The Hindu community today will celebrate Thaipusam, a festival that falls on the full moon day of the Tamil month of 'Thai'.
The festival commemorates the day when Lord Murugan received the 'vel' (lance) from his mother Goddess Parvathi to destroy the evil demon Soorapadman to save humanity.
The pandemic situation in the country has forced those celebrating Thaipusam this year to observe it at home on a moderate scale.
Through the works of the Malaysian artists below, we can revisit the grand festivities surrounding the pre-pandemic Thaipusam years, and also look forward to celebrations resuming next year.
Lee Choon Kooi
Kedah-based artist Lee Choon Kooi, who has been in the northern state's art scene for more than 40 years, pays great attention to the energy of this celebration in his Chinese ink work titled Thaipusam (2015). In Kedah, Thaipusam season traditionally welcomes a flood of devotees to the Sri Subramaniya Swami Devasthanam in Sungei Petani. This year, the Kedah state government cancelled the public holiday for Thaipusam.
Stephen Menon's Devotee (watercolour on paper, 2013) offers a portrait of a Hindu devotee carrying a milk-pot on her head in a pilgrimage walk to the Batu Caves temple. It also provides a close-up glimpse of her trance-like state of worship, which Menon vividly recalls as someone being totally immersed in "prayer, penance and perseverance."
Hasnee Abdul Rahman
Hasnee Abdul Rahman's Thaipusam 2 painting from 2009 spotlights young members from a 'urumee melam' folk drum ensemble. These drum groups - playing the 'pambar' (cylindrical drum), 'urumee' (double-headed hourglass-shaped drum) and 'thavil' (barrel-shaped percussion) - usually accompany the kavadi bearers, giving an explosive rhythmic pulse to Thaipusam processions. Hasnee is also one of the contributors in the Sacred Structures Collection, a project dedicated in commissioning and archiving Hindu temple art.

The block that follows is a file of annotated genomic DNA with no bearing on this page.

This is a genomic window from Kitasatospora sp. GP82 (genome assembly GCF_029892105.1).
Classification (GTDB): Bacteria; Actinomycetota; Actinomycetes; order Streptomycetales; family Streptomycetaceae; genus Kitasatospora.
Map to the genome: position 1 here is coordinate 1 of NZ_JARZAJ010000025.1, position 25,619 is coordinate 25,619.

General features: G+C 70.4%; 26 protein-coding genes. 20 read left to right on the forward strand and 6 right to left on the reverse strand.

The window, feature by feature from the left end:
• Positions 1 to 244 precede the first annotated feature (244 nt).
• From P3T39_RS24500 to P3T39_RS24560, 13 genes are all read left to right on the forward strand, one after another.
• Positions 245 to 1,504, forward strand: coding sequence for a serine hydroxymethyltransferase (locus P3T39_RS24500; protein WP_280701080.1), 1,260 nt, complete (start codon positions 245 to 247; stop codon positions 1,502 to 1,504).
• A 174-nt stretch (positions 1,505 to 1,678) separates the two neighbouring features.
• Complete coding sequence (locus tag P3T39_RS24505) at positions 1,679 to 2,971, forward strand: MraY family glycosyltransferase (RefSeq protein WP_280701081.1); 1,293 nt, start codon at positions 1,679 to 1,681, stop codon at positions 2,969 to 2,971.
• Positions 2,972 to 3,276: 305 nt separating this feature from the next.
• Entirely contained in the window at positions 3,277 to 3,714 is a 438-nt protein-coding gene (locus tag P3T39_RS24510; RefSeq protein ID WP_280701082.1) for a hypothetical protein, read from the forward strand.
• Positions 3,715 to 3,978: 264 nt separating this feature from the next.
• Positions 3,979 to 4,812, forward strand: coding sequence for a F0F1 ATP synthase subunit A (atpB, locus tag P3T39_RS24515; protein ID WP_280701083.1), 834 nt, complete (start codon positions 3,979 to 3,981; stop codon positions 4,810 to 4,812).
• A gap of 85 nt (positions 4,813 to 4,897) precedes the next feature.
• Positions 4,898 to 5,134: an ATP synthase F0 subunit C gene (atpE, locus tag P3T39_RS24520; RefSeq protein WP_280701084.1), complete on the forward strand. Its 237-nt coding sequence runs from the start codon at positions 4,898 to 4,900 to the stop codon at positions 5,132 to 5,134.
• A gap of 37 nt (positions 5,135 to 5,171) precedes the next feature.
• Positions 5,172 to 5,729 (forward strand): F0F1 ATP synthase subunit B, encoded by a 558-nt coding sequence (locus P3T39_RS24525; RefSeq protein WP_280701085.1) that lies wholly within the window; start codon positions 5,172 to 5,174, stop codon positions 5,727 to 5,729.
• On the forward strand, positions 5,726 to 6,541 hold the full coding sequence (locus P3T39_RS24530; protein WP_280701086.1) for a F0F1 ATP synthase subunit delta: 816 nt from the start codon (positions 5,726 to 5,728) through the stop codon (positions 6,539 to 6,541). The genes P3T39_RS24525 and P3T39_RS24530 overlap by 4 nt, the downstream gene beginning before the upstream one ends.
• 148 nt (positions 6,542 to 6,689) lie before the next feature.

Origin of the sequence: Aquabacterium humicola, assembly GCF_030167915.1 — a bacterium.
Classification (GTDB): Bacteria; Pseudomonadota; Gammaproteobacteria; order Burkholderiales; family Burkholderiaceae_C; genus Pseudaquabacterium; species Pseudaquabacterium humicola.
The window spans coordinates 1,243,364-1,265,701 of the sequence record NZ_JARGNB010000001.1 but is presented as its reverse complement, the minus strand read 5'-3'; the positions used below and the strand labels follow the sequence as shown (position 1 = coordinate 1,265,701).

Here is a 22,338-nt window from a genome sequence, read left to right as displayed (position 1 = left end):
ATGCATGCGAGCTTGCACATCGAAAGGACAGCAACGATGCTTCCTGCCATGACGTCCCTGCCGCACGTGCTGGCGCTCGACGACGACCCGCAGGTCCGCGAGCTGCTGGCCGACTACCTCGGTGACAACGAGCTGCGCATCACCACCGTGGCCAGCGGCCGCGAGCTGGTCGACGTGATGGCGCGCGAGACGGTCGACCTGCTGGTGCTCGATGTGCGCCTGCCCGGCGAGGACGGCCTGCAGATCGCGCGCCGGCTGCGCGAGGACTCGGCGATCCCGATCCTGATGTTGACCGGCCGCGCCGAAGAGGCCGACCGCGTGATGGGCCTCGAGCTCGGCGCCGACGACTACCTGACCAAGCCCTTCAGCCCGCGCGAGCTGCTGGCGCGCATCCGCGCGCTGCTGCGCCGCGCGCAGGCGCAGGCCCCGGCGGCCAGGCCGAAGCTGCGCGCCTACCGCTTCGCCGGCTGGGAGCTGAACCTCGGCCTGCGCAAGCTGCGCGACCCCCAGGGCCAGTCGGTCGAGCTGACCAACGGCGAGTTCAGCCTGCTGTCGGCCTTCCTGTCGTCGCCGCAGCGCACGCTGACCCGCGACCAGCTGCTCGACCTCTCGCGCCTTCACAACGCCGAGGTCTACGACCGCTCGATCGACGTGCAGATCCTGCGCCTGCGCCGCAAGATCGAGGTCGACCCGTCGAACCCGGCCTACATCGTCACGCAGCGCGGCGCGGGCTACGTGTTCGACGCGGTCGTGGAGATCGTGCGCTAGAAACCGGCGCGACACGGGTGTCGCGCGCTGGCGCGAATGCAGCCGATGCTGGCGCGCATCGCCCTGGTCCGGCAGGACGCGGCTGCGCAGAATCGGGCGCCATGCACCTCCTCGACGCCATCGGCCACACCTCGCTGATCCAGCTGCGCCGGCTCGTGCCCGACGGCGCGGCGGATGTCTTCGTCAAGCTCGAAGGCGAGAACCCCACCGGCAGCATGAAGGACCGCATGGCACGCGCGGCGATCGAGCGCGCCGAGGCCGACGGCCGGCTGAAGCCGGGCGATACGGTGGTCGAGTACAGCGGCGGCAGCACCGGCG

In his 2020 watercolour painting Thaipusam Celebration, Sri Mahamariamman Temple, Queen Street, Penang-based artist Alex Leong transports viewers to a postcard Thaipusam scene with devotees smashing coconuts on the roads. It is a ritual to symbolise “the breaking of one's ego to reveal purity inside.” The detail in Leong's work, yet again, is undoubtable.
In 2010, Melbourne-based Malaysian artist Anurendra Jegadeva presented an exhibition entitled My God Is My Truck - Heroic Portraiture From The Far Side Of Paradise at Wei-Ling Gallery in KL. Central to this show was this oil on canvas work titled My God Is My Truck, which features a repentant pilgrim, with extreme body piercing and hooks, during Thaipusam. In his artist statement about this 2010 series, Anurendra said, "As an artist, I am interested in depicting moments of truth with equal measure of intensity and tenderness, of hope and despair... these versions of the truth are also perceived through layers of satire that disarm the complex realities I seek to capture."
Tan Chiang Kiong
There is no shortage of great watercolour works from Penang-based painter Tan Chiang Kiong's catalogue. However, this 1985 piece (called Thaipusam) from Tan remains a favourite among art enthusiasts as it paints a perfect bustling Thaipusam spectacle in Penang ... complete with the chanting, drumming, and dancing pilgrims caught in a colourful swirl. Not to forget coconuts being smashed.